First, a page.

In the exemplary embodiment, the coil filament has a circular cross-section with a diameter in the range from about 0.02 mm to 0.1 mm and a spacing between adjacent turns in the range from about 0.003 mm to 0.05 mm. The thickness of the polymeric coating, typically a polysaccharide coating, is in the range from about 0.025 μm to 0.5 mm, usually from 0.05 μm to 1 μm. The coil tip may be formed from conventional coil materials, such as platinum, platinum-iridium alloys, gold, stainless steel, tantalum, and the like.
The present invention further provides a method for coating guidewires with hydrophilic and other polymeric coating materials. The guidewire is passed upwardly through a reservoir having an aperture in the bottom. The coating solution is introduced into the reservoir prior to or as the guidewire is passed therethrough. The viscosity of the coating solution and rate at which the guidewire is passed through the reservoir are controlled so that a thin layer of the coating solution adheres to the outer surface of the guidewire, typically in the ranges set forth above. The coating solution is then heated or otherwise cured to provide the hydrophilic or other coating on the outer surface of the guidewire. This method is particularly suitable for coating the guidewires described above.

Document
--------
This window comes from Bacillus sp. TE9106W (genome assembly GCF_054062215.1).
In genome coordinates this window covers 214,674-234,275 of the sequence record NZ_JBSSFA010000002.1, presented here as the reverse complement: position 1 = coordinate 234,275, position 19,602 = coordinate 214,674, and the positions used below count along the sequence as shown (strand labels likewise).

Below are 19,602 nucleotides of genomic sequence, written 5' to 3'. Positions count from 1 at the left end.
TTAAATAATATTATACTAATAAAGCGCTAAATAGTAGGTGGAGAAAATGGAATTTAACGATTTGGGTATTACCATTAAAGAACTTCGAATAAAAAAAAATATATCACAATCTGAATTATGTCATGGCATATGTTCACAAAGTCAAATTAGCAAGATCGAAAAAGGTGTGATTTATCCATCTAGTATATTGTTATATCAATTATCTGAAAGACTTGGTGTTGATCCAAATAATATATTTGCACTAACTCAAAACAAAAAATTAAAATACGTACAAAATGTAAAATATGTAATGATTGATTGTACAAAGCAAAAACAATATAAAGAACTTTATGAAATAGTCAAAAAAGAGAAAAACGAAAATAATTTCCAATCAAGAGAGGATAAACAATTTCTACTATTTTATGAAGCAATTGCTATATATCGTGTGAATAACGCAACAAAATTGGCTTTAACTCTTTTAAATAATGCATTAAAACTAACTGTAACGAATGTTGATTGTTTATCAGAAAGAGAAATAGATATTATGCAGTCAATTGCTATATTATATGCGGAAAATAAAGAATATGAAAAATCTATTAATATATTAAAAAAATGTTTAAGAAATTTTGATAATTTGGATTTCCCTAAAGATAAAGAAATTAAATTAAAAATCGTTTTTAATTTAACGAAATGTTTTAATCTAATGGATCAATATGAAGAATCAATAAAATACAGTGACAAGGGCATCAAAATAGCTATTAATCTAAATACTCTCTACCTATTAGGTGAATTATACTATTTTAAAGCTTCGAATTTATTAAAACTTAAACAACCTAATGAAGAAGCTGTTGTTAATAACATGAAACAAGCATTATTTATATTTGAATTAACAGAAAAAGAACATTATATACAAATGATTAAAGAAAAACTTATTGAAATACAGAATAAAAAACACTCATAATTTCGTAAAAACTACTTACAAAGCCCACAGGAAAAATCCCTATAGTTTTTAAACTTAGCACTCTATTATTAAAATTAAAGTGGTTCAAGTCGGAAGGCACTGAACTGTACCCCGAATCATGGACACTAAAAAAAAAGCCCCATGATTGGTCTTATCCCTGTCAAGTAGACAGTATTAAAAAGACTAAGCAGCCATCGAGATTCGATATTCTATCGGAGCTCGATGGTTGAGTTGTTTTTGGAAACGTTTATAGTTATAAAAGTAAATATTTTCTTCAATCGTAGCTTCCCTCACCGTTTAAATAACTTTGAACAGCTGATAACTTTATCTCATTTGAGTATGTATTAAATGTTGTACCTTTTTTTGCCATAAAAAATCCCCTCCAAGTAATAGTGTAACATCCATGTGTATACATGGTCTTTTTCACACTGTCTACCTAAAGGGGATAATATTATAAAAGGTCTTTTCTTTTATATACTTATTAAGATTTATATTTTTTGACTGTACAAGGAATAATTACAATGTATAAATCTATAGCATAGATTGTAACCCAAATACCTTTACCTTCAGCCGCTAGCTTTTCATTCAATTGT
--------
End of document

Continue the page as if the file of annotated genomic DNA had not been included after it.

FIG. 1 is a side view of a guidewire constructed in accordance with the principles of the present invention.
FIG. 2 is a detailed view of the coil tip of the guidewire of FIG. 1, shown in section.
FIG. 2A is a more detailed view of the coil tip showing the spacing between adjacent turns of the coil and the thickness of the hydrophilic coating.
FIGS. 3 and 4 illustrate the method of the present invention for coating a guidewire with a hydrophilic or other polymeric material.